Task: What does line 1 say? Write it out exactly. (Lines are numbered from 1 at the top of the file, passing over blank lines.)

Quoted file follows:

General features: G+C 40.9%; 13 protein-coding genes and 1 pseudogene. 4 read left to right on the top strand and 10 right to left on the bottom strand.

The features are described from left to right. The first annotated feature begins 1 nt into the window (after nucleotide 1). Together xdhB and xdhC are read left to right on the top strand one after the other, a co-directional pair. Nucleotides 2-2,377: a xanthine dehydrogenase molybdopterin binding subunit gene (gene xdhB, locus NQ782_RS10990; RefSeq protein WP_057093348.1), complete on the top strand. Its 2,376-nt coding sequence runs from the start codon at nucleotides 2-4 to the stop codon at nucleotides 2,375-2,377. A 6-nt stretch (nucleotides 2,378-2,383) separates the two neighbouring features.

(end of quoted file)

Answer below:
General features: G+C 40.9%; 13 protein-coding genes and 1 pseudogene. 4 read left to right on the top strand and 10 right to left on the bottom strand.